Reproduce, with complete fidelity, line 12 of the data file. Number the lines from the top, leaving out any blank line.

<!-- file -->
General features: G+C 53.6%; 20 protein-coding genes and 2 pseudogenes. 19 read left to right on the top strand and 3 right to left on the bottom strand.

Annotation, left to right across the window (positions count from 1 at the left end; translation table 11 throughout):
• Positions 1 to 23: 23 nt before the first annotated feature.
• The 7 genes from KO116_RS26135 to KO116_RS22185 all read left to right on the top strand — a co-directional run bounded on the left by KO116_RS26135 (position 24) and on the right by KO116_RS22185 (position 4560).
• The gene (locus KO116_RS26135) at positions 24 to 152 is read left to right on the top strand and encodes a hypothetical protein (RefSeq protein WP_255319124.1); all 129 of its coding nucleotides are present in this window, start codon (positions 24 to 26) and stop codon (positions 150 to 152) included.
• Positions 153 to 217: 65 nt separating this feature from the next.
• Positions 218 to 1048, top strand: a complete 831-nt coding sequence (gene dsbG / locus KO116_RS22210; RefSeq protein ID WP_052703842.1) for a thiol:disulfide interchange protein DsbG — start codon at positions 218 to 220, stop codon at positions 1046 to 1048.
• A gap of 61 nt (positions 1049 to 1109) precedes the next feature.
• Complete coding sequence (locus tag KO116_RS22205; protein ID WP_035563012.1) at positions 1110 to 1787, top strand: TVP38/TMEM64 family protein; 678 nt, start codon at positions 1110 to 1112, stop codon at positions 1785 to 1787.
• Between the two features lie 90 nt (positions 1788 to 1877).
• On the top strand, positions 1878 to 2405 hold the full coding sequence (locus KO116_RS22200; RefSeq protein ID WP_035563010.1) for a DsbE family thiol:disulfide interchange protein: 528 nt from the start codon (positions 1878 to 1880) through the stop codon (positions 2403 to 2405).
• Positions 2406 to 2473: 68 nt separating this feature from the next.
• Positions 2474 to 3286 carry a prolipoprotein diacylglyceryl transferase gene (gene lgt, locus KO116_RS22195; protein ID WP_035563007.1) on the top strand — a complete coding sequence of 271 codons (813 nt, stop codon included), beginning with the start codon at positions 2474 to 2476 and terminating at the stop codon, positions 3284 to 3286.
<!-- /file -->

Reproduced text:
• Positions 2406 to 2473: 68 nt separating this feature from the next.